On March 23, 2016, the juvenile court, without explanation, denied the mother's motion. The mother asserts that, thereafter, she obtained from Gremmels a transcript of the trial testimony. On May 5, 2016, the mother filed a motion with the juvenile court, which was styled as a "request for certification of trial transcript as an adequate record." The mother purported to attach to that motion a copy of the transcript she had obtained from Gremmels, and she requested the juvenile court to "certify the trial transcript as an adequate record" for a direct appeal to this court. The next month, the mother filed a motion in the circuit court requesting that court to dismiss the father's appeal. Thereafter, the circuit court entered an order temporarily staying the proceedings in the circuit court, pending resolution of the issues raised by the mother in the juvenile court. On August 10, 2016, the juvenile court entered an order denying the mother's "request for certification of trial transcript as an adequate record."

         The mother did not file a mandamus petition or an appeal challenging the juvenile court's August 10, 2016, order. Rather, on October 12, 2016, the mother, having obtained new counsel, filed, in the juvenile court, a "renewed motion to dismiss/motion to reconsider."[2] In her motion, the mother asked the juvenile court to reconsider its prior rulings denying the mother's requests to "certify" the record as adequate. In her prayer for relief, the mother requested the juvenile court to "formally designate the court reporter present at [the] trial and/or to certify the transcript of the same as necessary to allow this matter to properly proceed to appeal." On March 10, 2017, the juvenile court entered an order denying the mother's motion. Fourteen days later, the mother filed her mandamus petition.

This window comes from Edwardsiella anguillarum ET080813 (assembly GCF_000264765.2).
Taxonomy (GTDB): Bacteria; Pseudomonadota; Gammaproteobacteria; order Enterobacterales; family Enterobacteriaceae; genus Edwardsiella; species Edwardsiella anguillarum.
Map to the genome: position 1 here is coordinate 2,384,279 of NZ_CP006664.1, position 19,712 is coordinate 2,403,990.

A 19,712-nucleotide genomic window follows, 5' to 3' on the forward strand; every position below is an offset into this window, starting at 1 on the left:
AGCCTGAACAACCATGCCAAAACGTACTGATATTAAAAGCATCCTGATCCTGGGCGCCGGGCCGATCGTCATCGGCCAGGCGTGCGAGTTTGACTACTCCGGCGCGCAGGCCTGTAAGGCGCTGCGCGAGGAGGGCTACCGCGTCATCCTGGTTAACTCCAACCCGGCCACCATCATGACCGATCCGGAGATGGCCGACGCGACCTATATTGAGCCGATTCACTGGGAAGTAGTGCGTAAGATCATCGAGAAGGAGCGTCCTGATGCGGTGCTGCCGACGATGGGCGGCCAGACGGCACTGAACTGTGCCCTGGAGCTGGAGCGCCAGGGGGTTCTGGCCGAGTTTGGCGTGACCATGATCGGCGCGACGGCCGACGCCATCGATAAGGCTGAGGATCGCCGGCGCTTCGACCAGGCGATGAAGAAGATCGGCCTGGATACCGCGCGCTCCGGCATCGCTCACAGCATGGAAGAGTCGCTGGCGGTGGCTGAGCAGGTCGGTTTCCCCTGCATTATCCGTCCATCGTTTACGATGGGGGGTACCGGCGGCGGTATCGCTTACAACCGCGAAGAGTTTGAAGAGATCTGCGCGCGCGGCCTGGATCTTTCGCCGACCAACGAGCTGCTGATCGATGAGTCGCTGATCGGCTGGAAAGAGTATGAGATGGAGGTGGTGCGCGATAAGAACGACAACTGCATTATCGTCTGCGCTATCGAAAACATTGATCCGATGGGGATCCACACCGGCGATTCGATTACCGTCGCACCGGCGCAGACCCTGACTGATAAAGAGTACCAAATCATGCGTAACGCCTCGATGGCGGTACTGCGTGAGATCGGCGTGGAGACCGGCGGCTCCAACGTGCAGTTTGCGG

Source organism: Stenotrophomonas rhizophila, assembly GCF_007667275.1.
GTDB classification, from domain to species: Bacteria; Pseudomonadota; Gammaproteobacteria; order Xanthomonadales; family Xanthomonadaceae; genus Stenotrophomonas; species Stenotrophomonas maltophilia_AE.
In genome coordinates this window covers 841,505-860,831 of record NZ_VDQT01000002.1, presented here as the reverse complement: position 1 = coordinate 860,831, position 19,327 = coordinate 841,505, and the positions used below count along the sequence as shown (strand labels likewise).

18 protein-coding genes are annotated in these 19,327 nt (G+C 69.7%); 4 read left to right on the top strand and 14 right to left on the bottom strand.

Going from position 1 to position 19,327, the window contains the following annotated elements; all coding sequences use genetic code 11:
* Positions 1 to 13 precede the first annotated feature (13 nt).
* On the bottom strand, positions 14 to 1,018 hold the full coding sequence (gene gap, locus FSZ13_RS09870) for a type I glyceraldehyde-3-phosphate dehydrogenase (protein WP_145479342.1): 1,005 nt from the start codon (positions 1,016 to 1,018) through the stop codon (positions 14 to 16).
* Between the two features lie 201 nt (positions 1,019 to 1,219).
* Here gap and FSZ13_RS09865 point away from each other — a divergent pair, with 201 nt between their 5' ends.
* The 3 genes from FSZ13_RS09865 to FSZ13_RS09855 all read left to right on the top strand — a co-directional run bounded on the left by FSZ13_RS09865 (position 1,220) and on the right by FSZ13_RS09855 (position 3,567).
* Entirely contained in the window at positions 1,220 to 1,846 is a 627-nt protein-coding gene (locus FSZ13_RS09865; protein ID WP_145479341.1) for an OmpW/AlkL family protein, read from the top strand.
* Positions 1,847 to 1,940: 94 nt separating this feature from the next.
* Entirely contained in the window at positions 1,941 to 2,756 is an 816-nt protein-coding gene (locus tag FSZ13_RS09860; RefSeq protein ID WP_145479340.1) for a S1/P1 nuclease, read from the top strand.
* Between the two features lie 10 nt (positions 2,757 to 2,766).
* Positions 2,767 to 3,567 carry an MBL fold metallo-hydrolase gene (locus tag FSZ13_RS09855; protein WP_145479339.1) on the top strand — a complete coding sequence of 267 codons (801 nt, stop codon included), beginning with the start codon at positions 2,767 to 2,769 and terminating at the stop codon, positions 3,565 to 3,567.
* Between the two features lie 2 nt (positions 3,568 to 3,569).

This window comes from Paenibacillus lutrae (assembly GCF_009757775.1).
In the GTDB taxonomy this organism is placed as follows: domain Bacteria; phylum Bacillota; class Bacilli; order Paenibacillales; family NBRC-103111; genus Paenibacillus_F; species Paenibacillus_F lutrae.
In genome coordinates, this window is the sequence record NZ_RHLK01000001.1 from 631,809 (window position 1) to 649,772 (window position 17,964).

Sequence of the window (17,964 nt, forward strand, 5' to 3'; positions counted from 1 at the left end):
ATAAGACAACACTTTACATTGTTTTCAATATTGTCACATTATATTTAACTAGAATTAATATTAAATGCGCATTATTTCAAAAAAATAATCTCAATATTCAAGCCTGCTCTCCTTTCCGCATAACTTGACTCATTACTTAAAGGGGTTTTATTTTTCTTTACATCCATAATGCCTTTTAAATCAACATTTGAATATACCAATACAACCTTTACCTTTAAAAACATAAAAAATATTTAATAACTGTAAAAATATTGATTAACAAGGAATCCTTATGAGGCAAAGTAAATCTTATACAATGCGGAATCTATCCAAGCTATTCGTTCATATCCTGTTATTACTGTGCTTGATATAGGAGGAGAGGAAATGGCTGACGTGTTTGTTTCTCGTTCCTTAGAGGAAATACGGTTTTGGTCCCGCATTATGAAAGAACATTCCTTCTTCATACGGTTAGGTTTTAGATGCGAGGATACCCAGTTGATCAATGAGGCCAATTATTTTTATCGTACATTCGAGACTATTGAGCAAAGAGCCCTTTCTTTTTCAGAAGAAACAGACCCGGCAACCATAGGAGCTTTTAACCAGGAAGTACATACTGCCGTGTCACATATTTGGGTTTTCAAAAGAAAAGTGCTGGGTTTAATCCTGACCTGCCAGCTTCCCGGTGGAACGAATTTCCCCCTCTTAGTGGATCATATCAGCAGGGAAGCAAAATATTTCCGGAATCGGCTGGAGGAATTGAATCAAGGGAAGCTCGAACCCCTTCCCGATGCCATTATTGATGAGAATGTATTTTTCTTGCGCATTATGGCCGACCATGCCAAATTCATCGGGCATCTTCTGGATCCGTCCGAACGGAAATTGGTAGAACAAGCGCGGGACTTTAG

Discussion

         The father argues that the mother's mandamus petition was not timely filed. The parties agree that the mother was required to file her petition "within a reasonable time" and that the presumptively reasonable time in a juvenile proceeding is 14 days from the entry of the order sought to be reviewed. See Rule 21(a)(3), Ala. R. App. P. (stating that the presumptively reasonable time for the filing of a mandamus petition is "the same as the time for taking an appeal"); and Rule 4(a)(1), Ala. R. App. P. (stating that an appeal from a final judgment entered by a juvenile court is to be filed within 14 days of the entry of that judgment).

         The juvenile court denied the mother's first motion, styled as a "request for certification of adequate record, " on March 23, 2016. On August 10, 2016, the juvenile court denied the mother's second motion, styled as a "request for certification of trial transcript as an adequate record, " after the mother apparently had submitted a copy of the trial transcript she had obtained from Gremmels. The mother does not dispute that she filed her mandamus petition more than 14 days after entry of the juvenile court's orders denying her first two motions. Rather, she points to her "renewed motion to dismiss/motion to reconsider, " which was denied within 14 days of the filing of the mother's mandamus petition.

         Motions to "reconsider" do not toll the deadline for seeking mandamus review. Ex parte Troutman Sanders, LLP, 866 So.2d 547, 549-50 (Ala. 2003). The mother, however, draws a distinction between the relief requested in her last motion and the relief requested in her earlier motions. Thus, she implies, the last motion was not merely a motion to reconsider. Specifically, the mother points out that, in her last ...